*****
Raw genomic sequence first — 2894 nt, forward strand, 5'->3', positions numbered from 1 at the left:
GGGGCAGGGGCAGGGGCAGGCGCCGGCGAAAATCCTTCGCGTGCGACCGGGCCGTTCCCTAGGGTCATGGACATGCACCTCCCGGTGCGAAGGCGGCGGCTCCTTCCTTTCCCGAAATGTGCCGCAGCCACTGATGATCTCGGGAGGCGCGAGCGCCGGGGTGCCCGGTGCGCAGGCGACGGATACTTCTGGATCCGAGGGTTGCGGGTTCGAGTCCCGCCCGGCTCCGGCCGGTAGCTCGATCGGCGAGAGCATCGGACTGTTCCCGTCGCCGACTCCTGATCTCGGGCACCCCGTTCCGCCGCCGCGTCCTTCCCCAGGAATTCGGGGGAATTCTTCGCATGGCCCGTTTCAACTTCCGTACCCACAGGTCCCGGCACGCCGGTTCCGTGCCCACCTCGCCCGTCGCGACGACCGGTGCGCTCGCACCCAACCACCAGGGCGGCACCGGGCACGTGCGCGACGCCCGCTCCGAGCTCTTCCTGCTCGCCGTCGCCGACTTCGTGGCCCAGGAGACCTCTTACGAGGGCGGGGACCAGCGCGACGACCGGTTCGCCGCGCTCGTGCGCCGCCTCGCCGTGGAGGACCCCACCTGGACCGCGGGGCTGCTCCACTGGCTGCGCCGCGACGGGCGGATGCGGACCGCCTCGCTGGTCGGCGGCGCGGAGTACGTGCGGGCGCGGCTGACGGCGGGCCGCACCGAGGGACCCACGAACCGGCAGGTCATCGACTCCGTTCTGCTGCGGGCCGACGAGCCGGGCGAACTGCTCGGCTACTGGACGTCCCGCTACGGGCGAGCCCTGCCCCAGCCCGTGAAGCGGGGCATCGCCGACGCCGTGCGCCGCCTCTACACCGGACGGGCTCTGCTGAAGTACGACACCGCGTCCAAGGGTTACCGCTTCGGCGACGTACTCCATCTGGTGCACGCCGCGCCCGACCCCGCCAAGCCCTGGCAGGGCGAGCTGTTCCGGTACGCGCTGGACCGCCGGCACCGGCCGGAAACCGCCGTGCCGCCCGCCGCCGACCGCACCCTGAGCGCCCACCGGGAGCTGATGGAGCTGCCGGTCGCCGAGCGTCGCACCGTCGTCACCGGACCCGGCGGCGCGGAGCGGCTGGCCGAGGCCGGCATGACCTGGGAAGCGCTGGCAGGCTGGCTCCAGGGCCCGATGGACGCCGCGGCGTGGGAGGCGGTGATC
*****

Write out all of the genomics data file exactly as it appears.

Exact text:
Raw genomic sequence first — 2894 nt, forward strand, 5'->3', positions numbered from 1 at the left:
GGGGCAGGGGCAGGGGCAGGCGCCGGCGAAAATCCTTCGCGTGCGACCGGGCCGTTCCCTAGGGTCATGGACATGCACCTCCCGGTGCGAAGGCGGCGGCTCCTTCCTTTCCCGAAATGTGCCGCAGCCACTGATGATCTCGGGAGGCGCGAGCGCCGGGGTGCCCGGTGCGCAGGCGACGGATACTTCTGGATCCGAGGGTTGCGGGTTCGAGTCCCGCCCGGCTCCGGCCGGTAGCTCGATCGGCGAGAGCATCGGACTGTTCCCGTCGCCGACTCCTGATCTCGGGCACCCCGTTCCGCCGCCGCGTCCTTCCCCAGGAATTCGGGGGAATTCTTCGCATGGCCCGTTTCAACTTCCGTACCCACAGGTCCCGGCACGCCGGTTCCGTGCCCACCTCGCCCGTCGCGACGACCGGTGCGCTCGCACCCAACCACCAGGGCGGCACCGGGCACGTGCGCGACGCCCGCTCCGAGCTCTTCCTGCTCGCCGTCGCCGACTTCGTGGCCCAGGAGACCTCTTACGAGGGCGGGGACCAGCGCGACGACCGGTTCGCCGCGCTCGTGCGCCGCCTCGCCGTGGAGGACCCCACCTGGACCGCGGGGCTGCTCCACTGGCTGCGCCGCGACGGGCGGATGCGGACCGCCTCGCTGGTCGGCGGCGCGGAGTACGTGCGGGCGCGGCTGACGGCGGGCCGCACCGAGGGACCCACGAACCGGCAGGTCATCGACTCCGTTCTGCTGCGGGCCGACGAGCCGGGCGAACTGCTCGGCTACTGGACGTCCCGCTACGGGCGAGCCCTGCCCCAGCCCGTGAAGCGGGGCATCGCCGACGCCGTGCGCCGCCTCTACACCGGACGGGCTCTGCTGAAGTACGACACCGCGTCCAAGGGTTACCGCTTCGGCGACGTACTCCATCTGGTGCACGCCGCGCCCGACCCCGCCAAGCCCTGGCAGGGCGAGCTGTTCCGGTACGCGCTGGACCGCCGGCACCGGCCGGAAACCGCCGTGCCGCCCGCCGCCGACCGCACCCTGAGCGCCCACCGGGAGCTGATGGAGCTGCCGGTCGCCGAGCGTCGCACCGTCGTCACCGGACCCGGCGGCGCGGAGCGGCTGGCCGAGGCCGGCATGACCTGGGAAGCGCTGGCAGGCTGGCTCCAGGGCCCGATGGACGCCGCGGCGTGGGAGGCGGTGATC